The Internet of Things, IoT, is a key technology in the context of the fourth industrial revolution launched by digitalization and the Internet in the 21st century. The first revolution was due to the invention of the steam engine, the second revolution was mass production, the third was caused by the invention of computers and automation.
5G enables completely new services, applications, and user experiences. A high-speed mobile network without delay is a prerequisite for self-driving vehicles to become part of everyday traffic. Support for delay-critical communication and remote control applications will be improved so that critical applications such as remote surgery will be securely available. A major driver of the 5G is the Internet of Things that will outperform existing widely adapted 3G and 4G technologies.
With the help of technologies, the IoT of the mobile network supports more and more usage needs, also adapting to the requirements of low power consumption and low-cost terminal prices, as well as to more challenging coverage areas.
Now 5G networks are accelerating the breakthrough, and it’s not a coincidence. Much attention has been paid to the complex needs of the Internet of Things in the design of 5G's features: at the same time, the network must allow a huge number of connections to sensor devices, minimize latency and energy consumption, and guarantee a high level of data security. In addition, there has been a desire to enable business-critical applications.
Much attention has been paid to the complex needs of the Internet of Things in the design of 5G's features: at the same time, the network must allow a huge number of connections to sensor devices, minimize latency and energy consumption, and guarantee a high level of data security.
A very interesting novelty related to 5G for companies is the so-called Multi-Access Edge Computing (MEC). It is becoming the most important solution for generating useful information from raw data of networked devices and sensor networks for use by applications. The idea is to process data masses at the edge of the network close to the point of use instead of sending the data to cloud computing servers.
Extremely fast edge counting ensures that applications run smoothly. In addition, it prevents network congestion due to a large amount of data and users. At the same time, security is improving. When services can be brought closer to users and there is no need to retrieve data further, processing delays are reduced.
Regardless of the industry, 5G technology offers companies diverse new opportunities to develop their business from the perspective of both the company's internal needs and the services provided to customers. The public interest is, for example, an increase in productivity. Better mobile network connections help businesses work faster and more productively and take full advantage of real-time data, saving costs, and increasing revenue.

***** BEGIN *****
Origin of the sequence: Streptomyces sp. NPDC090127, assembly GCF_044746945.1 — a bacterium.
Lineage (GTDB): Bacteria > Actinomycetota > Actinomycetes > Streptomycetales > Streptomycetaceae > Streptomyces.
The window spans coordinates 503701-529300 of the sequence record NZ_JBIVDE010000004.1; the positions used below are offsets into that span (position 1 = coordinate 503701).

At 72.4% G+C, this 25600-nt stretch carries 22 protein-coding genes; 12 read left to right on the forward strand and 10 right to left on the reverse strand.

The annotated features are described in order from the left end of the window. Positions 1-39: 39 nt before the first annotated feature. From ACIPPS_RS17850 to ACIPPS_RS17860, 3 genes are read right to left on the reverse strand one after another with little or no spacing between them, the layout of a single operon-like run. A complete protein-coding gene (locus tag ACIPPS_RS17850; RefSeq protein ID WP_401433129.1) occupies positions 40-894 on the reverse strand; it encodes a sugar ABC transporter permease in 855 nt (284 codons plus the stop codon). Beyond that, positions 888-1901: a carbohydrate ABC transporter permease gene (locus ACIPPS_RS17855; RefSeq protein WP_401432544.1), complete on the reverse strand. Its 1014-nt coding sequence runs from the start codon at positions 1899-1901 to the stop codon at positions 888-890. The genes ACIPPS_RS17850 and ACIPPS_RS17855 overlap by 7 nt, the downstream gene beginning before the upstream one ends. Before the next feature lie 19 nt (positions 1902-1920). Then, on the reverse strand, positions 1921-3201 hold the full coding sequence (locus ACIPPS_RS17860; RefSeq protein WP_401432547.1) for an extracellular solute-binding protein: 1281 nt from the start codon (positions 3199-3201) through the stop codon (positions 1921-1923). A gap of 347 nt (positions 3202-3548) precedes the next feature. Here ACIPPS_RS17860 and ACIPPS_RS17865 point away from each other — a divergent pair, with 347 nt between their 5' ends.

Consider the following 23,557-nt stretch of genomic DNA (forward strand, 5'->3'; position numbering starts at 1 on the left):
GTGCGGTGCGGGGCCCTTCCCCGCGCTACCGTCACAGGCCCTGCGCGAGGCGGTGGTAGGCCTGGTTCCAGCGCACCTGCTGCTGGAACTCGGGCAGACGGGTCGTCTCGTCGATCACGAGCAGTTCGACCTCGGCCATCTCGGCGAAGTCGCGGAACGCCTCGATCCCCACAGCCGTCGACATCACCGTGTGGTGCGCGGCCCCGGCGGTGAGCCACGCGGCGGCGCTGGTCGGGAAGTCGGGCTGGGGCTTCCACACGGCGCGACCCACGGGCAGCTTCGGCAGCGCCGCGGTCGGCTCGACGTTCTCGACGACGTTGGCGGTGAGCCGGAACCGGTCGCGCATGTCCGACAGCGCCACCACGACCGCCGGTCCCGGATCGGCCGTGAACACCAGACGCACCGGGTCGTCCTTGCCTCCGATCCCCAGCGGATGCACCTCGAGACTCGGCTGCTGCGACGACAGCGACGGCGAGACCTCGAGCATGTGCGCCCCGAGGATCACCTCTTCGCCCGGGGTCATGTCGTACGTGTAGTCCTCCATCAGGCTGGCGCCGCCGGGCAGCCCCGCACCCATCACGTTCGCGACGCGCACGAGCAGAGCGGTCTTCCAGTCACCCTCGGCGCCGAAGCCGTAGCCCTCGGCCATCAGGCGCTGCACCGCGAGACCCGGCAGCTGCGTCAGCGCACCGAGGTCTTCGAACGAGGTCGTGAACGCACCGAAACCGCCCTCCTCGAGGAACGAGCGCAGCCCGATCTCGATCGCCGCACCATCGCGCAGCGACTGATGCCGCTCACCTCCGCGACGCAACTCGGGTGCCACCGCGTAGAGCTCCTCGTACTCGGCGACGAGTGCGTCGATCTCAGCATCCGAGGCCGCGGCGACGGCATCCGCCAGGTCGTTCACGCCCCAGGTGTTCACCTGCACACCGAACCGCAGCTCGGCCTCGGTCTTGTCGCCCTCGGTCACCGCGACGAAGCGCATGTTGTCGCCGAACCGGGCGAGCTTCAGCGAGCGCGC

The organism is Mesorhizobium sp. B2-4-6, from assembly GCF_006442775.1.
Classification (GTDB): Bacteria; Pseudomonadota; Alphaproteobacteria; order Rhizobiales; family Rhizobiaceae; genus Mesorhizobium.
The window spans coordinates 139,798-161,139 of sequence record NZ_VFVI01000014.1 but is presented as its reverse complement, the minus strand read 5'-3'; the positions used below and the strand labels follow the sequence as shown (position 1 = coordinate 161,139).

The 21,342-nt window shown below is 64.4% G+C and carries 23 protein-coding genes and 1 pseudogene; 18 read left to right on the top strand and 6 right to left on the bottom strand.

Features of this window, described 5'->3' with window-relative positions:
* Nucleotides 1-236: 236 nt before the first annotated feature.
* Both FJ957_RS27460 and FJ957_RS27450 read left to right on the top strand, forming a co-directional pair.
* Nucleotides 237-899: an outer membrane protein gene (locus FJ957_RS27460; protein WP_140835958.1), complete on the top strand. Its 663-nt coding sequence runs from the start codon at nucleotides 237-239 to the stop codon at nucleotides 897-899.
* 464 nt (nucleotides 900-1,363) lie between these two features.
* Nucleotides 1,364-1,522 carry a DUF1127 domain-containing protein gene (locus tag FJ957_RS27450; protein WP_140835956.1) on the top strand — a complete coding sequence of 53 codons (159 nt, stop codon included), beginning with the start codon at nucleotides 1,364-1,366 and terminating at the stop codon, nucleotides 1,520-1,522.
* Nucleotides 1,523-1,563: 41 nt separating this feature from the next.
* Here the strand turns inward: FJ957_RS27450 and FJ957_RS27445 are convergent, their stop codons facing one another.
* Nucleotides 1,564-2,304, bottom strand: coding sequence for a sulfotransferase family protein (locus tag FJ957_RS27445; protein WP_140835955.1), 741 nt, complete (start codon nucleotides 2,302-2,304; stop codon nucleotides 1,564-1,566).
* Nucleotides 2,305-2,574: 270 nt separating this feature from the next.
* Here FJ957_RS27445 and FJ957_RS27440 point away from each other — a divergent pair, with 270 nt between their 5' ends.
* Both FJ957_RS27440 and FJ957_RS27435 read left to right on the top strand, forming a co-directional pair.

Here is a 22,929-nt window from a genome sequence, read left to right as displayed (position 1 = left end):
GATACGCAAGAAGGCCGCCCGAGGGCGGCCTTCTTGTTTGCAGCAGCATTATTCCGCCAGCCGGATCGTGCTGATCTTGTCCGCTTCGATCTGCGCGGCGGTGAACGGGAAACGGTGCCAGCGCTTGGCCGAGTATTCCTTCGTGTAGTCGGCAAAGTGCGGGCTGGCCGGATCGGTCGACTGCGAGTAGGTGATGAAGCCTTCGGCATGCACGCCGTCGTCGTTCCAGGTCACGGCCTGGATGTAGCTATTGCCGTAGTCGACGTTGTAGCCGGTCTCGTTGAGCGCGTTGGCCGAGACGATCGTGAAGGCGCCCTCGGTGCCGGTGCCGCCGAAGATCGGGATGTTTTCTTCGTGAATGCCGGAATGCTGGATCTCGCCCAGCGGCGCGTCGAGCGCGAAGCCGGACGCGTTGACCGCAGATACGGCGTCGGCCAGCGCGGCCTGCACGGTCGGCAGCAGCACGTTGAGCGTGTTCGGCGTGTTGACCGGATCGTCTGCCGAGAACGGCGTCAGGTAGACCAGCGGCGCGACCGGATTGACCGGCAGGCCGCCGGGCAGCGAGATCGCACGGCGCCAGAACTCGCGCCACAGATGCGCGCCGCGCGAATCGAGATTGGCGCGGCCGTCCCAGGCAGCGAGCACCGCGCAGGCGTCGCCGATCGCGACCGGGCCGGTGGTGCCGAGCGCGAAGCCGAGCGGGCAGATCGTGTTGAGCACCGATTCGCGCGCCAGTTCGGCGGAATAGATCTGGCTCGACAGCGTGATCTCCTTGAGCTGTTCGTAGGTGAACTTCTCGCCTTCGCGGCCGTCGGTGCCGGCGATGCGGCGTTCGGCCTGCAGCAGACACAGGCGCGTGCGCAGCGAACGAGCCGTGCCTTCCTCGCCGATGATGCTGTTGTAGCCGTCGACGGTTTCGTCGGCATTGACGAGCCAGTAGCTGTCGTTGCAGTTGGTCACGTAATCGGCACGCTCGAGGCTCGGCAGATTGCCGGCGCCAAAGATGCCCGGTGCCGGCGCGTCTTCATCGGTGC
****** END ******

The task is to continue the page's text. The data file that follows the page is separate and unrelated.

Here are three examples of how 5G can benefit different industries.
In many business solutions, operational needs require both IoT and 5G technology to avoid bottlenecks such as latency. For example, an IoT device network connected to the automation of a large factory, isolated by 5G slicing, where a large number of IoT sensors of machines and devices send a huge amount of data to the network at a high capacity.
However, the data is not transmitted raw to the operator's backbone network but is processed locally and in real-time by so-called edge computing. The NB-IoT and LTE-M technologies designed for the Internet of Things, which have already become available to companies in 4G networks, are also important in the 5G network.
Power plants and energy networks, as well as water utilities and water supply networks, which are critical to society's security of supply, will benefit greatly from 5G.
For example, power companies and water companies are able to equip their networks with a wild number of sensors that continuously transmit information over the mobile network. Information about possible technical problems is available online immediately. When service technicians also have 5G connections in the field, they can even see as a 3D model where the fault lies.
A more experienced expert or equipment supplier's representative can guide you remotely with a video connection and augmented reality on how to perform the repair.
The digital healthcare market is forecast to grow significantly due to the lack of delay, speed, and reliability of 5G. The mobile ambulance can transmit diagnostic data on the patient's vital signs and a high-quality video image so that the hospital doctor can make a diagnosis even before the patient arrives.
Situational awareness is improving. Hospital equipment and facilities can be filled with thousands of sensors that monitor patients and conditions. Internal staff communication can be routed to a fully enclosed local 5G network, which strengthens the protection of patient data privacy.
Real-time remote diagnostics and even remote surgeries become possible - even haptic feedback can be transmitted to the surgeon on the mobile network, i.e. you can feel what is being done far away in your hands.
You have now a basic understanding of how 5G enables IoT.
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